J ON All. f

Mr. P. having gready diverted himself and his readers, with the story of Jonah and his whale; seriously undertakes to prove, that the whole lxiok was a gentile fable, intended to ridicule and satirize the Jews and their prophets! %

• Ezck. xxix. 11—14. f P- >• P- 29. i P. ii- p- 60—63.


Jonah's conduct, in various particulars, admits of no excuse: yet it is much easier to condemn him, than it would have been to have acted properly in his circumstances. The mariners deserve commendation for their desire to preserve his life: but his narrative, and his manner of speaking concerning the Lord, must have impressed them with awe, lest tiiey should provoke die God of Israel, by putting his servant to death.

The mariners at first "called every man upon his '* gvtf;" but .ifter they had heard the words of Jonah, thcr " feared the Lord exceedingly, and offered a sa"crifice to Jehovah, and made vows." They had been idolaters; but probably were converted to the true religion by what they saw and heard on this occasion.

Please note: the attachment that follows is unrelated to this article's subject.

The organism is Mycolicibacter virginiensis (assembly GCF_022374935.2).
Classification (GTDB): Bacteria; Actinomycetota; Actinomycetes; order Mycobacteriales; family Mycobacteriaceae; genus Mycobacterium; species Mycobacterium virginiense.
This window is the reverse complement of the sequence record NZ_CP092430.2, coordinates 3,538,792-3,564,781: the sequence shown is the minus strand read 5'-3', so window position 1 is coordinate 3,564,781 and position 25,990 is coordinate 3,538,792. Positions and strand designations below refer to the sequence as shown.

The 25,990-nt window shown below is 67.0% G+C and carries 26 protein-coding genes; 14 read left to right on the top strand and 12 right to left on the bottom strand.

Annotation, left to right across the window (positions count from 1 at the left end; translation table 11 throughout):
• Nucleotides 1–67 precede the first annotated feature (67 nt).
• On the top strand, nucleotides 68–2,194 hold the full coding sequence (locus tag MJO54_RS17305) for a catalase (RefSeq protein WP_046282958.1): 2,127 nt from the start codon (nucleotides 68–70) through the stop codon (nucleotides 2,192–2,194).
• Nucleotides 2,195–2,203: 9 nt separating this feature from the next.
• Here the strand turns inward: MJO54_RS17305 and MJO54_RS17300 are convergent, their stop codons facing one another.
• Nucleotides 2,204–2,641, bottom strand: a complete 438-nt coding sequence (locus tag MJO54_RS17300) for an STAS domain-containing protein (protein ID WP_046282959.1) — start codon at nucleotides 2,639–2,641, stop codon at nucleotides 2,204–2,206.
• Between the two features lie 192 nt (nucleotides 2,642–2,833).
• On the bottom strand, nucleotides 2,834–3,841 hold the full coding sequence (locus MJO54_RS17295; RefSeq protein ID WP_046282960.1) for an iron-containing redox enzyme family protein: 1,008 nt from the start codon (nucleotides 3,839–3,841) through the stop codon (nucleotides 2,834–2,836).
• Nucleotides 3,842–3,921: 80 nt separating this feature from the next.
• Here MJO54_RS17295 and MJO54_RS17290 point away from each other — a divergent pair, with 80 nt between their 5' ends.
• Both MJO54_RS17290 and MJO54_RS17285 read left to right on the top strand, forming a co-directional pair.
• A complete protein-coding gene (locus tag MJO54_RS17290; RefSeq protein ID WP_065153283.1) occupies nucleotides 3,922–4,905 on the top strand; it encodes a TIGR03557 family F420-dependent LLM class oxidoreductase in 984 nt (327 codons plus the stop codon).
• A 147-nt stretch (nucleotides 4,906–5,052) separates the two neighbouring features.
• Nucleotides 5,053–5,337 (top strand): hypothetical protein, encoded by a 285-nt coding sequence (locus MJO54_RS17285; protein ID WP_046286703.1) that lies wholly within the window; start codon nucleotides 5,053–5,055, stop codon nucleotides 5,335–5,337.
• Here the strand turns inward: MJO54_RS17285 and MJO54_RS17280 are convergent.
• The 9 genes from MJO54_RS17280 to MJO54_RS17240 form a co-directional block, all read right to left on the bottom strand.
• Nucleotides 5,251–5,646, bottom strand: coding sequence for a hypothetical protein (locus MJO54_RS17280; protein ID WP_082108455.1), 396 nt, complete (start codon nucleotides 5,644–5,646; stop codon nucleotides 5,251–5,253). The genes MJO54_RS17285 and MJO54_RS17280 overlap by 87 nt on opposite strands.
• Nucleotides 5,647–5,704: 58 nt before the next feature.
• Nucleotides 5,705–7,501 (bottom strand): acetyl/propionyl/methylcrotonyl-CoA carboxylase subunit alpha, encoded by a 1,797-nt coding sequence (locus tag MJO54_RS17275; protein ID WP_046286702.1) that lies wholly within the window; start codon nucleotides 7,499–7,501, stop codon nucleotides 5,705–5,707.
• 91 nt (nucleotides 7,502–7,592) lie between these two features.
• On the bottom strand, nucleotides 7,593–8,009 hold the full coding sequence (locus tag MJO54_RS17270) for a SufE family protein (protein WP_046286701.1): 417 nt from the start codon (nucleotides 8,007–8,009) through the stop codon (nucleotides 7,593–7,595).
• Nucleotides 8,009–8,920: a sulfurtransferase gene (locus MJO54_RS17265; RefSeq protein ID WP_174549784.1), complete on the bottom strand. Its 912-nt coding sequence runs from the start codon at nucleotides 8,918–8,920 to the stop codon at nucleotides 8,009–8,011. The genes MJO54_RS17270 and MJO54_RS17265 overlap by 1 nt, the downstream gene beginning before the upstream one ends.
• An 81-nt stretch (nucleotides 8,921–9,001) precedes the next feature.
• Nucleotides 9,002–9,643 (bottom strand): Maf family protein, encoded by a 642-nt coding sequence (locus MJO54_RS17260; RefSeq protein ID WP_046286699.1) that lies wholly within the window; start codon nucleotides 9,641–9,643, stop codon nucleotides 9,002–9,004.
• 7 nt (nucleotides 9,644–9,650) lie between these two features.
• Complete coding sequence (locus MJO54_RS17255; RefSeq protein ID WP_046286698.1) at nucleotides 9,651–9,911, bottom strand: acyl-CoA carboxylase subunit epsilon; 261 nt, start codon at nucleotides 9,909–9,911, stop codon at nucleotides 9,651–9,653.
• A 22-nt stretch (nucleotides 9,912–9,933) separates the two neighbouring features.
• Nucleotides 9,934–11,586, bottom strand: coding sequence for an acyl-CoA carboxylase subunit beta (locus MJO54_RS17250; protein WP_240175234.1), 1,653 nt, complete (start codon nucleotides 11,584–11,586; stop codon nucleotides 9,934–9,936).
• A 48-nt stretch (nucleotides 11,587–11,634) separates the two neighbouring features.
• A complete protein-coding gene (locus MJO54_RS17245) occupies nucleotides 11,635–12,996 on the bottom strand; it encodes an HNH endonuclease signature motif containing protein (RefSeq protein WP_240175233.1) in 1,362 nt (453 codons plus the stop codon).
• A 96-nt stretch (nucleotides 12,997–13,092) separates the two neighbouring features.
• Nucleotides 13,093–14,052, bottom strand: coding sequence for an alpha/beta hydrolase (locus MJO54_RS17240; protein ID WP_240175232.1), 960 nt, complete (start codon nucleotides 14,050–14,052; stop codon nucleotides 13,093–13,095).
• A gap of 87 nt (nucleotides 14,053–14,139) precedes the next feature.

The Almighty God was certainly able to prepare a great fish to swallow Jonah, and could preserve him alive to the third day in its belly; however profene sco&ers may ridicule the narrative. The fables of Hercules swallowed by a sea-monster, and ship-wrecked Antphion carried to shore by a dolphin, seem to have been derived from the vague report of this transaction.

Jonah's conduct and disposition at Nineveh too «&uch ' resembled that malevolent spirit, that black* sess of character, which men ascribe—to the devil;' t&ut is, depraved nature too much shewed itself. Yet W should not be blamed for delivering his message fc^Nhillv. His conduct is unparalleled in Scripture; «*> one there mentioned with approbation, shewed so jcvod, angry, impatient, self-seeking, and presurapTiots a disposition, as he did.—Jeremiah appealed to tSc Lord, " that he had not desired the woeful day,"'